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If you don’t trust automation at all, don’t enable it in the settings but, if you like automation, enable it then prime it. If it starts blinding people or you just don’t need it for a little while when it keeps coming on, a simple lever flick will suspend it until you want to give it back control.

I see this a bit differently - I myself have poor vision in dark and use the stalk to actuate high beams manually when it does not yet pass the threshold of switching on automatically. Whenever there is oncoming traffic, I switch back to automatic (from stalk).
 
The auto headlights have been working on my M3. In fact, they work better than I do, as I rarely remember to turn on my high beams on dark roads. I live in a small town, and the auto headlights stay on low when I'm on lighted streets and turn up as I leave town. So far, I haven't had any other drivers flashing back to me in complaint about high beams,, as they seem to dim quickly. It works at least as well as the feature did on my Lexus, though I must admit I miss the auto turning headlights on that car.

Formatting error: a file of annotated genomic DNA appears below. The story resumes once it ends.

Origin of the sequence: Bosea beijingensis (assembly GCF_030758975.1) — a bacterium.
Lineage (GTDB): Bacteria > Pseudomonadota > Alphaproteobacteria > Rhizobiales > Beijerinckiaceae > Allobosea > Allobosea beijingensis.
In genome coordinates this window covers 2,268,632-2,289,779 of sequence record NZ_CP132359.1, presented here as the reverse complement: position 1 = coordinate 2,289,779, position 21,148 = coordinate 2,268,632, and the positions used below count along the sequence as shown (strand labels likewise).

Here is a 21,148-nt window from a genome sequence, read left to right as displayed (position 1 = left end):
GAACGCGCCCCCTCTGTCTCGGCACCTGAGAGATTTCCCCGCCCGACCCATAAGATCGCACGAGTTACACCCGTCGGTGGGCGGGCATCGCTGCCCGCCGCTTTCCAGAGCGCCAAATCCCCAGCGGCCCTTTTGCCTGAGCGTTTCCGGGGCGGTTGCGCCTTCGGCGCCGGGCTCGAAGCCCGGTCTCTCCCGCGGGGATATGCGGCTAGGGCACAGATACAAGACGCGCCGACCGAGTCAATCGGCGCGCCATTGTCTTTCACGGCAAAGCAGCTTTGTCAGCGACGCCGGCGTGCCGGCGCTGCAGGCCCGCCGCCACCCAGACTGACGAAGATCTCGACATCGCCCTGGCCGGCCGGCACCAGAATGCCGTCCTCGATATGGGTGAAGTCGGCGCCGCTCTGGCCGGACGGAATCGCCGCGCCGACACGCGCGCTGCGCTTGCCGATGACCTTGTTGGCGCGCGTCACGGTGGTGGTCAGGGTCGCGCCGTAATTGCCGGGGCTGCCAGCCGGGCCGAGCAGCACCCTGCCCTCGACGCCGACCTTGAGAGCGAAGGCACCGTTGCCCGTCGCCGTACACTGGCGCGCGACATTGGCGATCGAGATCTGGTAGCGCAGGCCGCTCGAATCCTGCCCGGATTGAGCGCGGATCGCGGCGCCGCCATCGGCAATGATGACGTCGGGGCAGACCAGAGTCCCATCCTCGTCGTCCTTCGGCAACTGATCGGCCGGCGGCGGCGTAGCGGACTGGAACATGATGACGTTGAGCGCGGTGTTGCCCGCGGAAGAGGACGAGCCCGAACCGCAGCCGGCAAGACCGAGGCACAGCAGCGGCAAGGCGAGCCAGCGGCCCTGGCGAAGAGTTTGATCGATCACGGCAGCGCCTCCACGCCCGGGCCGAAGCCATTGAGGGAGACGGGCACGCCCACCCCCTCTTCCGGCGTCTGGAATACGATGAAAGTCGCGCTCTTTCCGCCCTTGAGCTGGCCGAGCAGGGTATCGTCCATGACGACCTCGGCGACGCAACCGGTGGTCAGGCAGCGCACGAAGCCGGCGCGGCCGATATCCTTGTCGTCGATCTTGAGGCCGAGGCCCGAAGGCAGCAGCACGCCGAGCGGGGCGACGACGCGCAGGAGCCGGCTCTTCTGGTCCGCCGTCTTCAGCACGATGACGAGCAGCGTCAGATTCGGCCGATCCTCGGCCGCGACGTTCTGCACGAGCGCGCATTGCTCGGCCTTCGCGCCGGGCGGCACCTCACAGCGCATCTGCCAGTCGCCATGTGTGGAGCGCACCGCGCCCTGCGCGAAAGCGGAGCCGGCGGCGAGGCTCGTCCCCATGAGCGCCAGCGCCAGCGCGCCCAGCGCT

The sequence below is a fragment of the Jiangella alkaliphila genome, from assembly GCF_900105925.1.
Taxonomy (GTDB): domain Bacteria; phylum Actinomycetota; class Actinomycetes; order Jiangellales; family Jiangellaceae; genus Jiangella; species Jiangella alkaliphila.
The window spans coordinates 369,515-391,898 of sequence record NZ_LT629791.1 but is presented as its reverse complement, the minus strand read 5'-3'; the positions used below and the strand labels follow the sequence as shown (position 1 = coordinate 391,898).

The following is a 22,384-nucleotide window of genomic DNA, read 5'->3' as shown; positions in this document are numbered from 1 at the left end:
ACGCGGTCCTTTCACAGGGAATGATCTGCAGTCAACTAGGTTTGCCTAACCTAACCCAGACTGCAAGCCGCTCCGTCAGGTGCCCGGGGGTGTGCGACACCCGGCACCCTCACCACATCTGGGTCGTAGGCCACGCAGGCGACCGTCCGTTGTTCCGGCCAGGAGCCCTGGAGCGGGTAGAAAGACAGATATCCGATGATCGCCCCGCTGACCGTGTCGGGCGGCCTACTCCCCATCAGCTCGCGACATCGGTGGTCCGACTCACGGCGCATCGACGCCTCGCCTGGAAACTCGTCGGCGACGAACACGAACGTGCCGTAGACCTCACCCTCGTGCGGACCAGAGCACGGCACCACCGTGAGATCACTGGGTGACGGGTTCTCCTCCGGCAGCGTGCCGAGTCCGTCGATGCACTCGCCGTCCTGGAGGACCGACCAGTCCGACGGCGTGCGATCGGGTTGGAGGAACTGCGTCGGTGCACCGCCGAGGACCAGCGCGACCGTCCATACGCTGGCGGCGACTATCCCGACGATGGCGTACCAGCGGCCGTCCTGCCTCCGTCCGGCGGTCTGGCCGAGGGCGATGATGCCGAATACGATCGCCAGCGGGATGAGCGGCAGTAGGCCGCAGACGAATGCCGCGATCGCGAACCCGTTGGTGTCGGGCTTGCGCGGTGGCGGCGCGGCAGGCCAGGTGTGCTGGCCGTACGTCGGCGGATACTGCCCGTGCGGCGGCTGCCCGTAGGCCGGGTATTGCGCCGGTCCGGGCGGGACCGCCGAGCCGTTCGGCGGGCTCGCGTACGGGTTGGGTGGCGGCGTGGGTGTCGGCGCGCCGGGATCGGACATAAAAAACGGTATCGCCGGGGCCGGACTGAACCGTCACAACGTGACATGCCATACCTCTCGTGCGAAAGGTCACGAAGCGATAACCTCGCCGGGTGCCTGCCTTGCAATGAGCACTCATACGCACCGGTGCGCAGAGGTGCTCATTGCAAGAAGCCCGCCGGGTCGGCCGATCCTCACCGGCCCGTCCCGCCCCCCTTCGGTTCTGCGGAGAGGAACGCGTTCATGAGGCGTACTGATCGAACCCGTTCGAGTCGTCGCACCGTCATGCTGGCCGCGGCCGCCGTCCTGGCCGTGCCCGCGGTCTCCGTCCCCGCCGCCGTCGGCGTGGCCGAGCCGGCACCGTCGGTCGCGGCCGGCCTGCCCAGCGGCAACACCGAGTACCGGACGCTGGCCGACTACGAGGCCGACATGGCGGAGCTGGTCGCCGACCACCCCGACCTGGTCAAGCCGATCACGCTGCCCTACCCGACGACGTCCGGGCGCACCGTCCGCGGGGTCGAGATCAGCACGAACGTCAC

I see this a bit differently - I myself have poor vision in dark and use the stalk to actuate high beams manually when it does not yet pass the threshold of switching on automatically. Whenever there is oncoming traffic, I switch back to automatic (from stalk).

Not different behavior just different usage pattern. Just another reason it’s a valid design choice. That said, if it gets good enough that you can trust it or they let you dial in your vision needs, you might be able to just keep it on automatic so you don’t have to wait for the moment your poor eyesight picks up the vehicle before you let the auto beams stop blinding that driver.

I have it set to auto but still have to enable it once my headlights come on. It is NOT automatically set even when you've selected that in the lights menu. Design flaw.